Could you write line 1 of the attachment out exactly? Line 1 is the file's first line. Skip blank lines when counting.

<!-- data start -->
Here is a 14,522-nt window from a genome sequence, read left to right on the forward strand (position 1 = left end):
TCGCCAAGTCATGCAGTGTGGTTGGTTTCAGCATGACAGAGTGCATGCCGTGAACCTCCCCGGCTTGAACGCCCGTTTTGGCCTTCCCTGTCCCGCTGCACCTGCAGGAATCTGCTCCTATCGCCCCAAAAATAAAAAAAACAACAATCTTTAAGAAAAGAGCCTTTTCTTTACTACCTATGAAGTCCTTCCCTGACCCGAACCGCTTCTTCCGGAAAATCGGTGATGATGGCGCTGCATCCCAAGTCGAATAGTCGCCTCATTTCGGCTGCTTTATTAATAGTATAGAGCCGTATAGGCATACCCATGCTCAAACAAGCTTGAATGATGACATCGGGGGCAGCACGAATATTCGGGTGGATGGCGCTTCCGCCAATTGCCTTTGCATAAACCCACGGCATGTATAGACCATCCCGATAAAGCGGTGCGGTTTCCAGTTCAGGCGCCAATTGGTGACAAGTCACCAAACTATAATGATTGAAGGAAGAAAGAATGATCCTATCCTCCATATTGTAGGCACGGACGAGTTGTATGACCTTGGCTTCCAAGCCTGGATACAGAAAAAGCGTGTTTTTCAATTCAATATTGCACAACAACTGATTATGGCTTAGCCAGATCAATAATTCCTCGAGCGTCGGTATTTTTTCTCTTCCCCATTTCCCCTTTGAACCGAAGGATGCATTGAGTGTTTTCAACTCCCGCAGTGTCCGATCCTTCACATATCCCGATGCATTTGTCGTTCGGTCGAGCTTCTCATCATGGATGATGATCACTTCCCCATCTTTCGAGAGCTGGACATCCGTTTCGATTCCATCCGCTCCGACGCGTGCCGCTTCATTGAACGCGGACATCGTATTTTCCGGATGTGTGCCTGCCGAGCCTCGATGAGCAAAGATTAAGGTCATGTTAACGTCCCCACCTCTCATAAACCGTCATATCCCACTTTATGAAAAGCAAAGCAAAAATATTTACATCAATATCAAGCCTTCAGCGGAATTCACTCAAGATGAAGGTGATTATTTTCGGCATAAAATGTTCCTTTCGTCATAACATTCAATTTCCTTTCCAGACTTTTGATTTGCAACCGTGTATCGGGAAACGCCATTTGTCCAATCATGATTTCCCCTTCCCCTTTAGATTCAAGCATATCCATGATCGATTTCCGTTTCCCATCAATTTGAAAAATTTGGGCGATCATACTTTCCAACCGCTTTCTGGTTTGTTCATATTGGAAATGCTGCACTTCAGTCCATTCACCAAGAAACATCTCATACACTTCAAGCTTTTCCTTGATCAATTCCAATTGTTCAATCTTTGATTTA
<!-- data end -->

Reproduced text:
Here is a 14,522-nt window from a genome sequence, read left to right on the forward strand (position 1 = left end):